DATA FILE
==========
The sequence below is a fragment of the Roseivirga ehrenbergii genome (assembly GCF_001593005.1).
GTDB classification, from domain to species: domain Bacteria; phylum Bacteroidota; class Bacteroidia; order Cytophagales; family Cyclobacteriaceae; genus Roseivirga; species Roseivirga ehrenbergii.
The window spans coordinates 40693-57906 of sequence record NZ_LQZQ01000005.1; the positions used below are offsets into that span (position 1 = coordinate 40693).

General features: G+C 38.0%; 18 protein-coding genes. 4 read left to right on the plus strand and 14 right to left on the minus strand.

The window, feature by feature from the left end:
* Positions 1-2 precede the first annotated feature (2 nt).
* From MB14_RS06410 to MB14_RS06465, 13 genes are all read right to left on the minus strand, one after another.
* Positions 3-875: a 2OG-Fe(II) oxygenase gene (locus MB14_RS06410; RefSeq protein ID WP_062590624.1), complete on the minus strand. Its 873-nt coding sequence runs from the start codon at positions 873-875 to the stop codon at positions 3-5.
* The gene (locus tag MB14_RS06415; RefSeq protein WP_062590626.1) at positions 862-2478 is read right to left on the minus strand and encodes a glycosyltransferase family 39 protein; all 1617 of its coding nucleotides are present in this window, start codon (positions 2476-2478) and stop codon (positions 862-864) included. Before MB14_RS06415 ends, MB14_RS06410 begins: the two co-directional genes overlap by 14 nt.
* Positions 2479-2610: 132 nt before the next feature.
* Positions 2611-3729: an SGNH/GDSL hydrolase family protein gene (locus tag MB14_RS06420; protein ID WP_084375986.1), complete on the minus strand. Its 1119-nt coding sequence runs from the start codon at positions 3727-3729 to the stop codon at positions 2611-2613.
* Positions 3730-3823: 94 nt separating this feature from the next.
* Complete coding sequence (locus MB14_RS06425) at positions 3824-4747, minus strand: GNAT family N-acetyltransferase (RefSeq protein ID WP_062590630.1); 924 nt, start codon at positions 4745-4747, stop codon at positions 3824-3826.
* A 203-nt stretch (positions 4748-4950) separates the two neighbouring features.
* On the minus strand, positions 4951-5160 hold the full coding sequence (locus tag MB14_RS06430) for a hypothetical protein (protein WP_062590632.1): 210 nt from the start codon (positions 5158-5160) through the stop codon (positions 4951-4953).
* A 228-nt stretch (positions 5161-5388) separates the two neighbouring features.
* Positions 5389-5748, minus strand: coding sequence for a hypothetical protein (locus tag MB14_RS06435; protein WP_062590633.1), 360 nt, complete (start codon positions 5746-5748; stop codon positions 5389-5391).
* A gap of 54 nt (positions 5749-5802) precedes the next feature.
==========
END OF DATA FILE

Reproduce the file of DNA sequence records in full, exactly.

The sequence below is a fragment of the Roseivirga ehrenbergii genome (assembly GCF_001593005.1).
GTDB classification, from domain to species: domain Bacteria; phylum Bacteroidota; class Bacteroidia; order Cytophagales; family Cyclobacteriaceae; genus Roseivirga; species Roseivirga ehrenbergii.
The window spans coordinates 40693-57906 of sequence record NZ_LQZQ01000005.1; the positions used below are offsets into that span (position 1 = coordinate 40693).

General features: G+C 38.0%; 18 protein-coding genes. 4 read left to right on the plus strand and 14 right to left on the minus strand.

The window, feature by feature from the left end:
* Positions 1-2 precede the first annotated feature (2 nt).
* From MB14_RS06410 to MB14_RS06465, 13 genes are all read right to left on the minus strand, one after another.
* Positions 3-875: a 2OG-Fe(II) oxygenase gene (locus MB14_RS06410; RefSeq protein ID WP_062590624.1), complete on the minus strand. Its 873-nt coding sequence runs from the start codon at positions 873-875 to the stop codon at positions 3-5.
* The gene (locus tag MB14_RS06415; RefSeq protein WP_062590626.1) at positions 862-2478 is read right to left on the minus strand and encodes a glycosyltransferase family 39 protein; all 1617 of its coding nucleotides are present in this window, start codon (positions 2476-2478) and stop codon (positions 862-864) included. Before MB14_RS06415 ends, MB14_RS06410 begins: the two co-directional genes overlap by 14 nt.
* Positions 2479-2610: 132 nt before the next feature.
* Positions 2611-3729: an SGNH/GDSL hydrolase family protein gene (locus tag MB14_RS06420; protein ID WP_084375986.1), complete on the minus strand. Its 1119-nt coding sequence runs from the start codon at positions 3727-3729 to the stop codon at positions 2611-2613.
* Positions 3730-3823: 94 nt separating this feature from the next.
* Complete coding sequence (locus MB14_RS06425) at positions 3824-4747, minus strand: GNAT family N-acetyltransferase (RefSeq protein ID WP_062590630.1); 924 nt, start codon at positions 4745-4747, stop codon at positions 3824-3826.
* A 203-nt stretch (positions 4748-4950) separates the two neighbouring features.
* On the minus strand, positions 4951-5160 hold the full coding sequence (locus tag MB14_RS06430) for a hypothetical protein (protein WP_062590632.1): 210 nt from the start codon (positions 5158-5160) through the stop codon (positions 4951-4953).
* A 228-nt stretch (positions 5161-5388) separates the two neighbouring features.
* Positions 5389-5748, minus strand: coding sequence for a hypothetical protein (locus tag MB14_RS06435; protein WP_062590633.1), 360 nt, complete (start codon positions 5746-5748; stop codon positions 5389-5391).
* A gap of 54 nt (positions 5749-5802) precedes the next feature.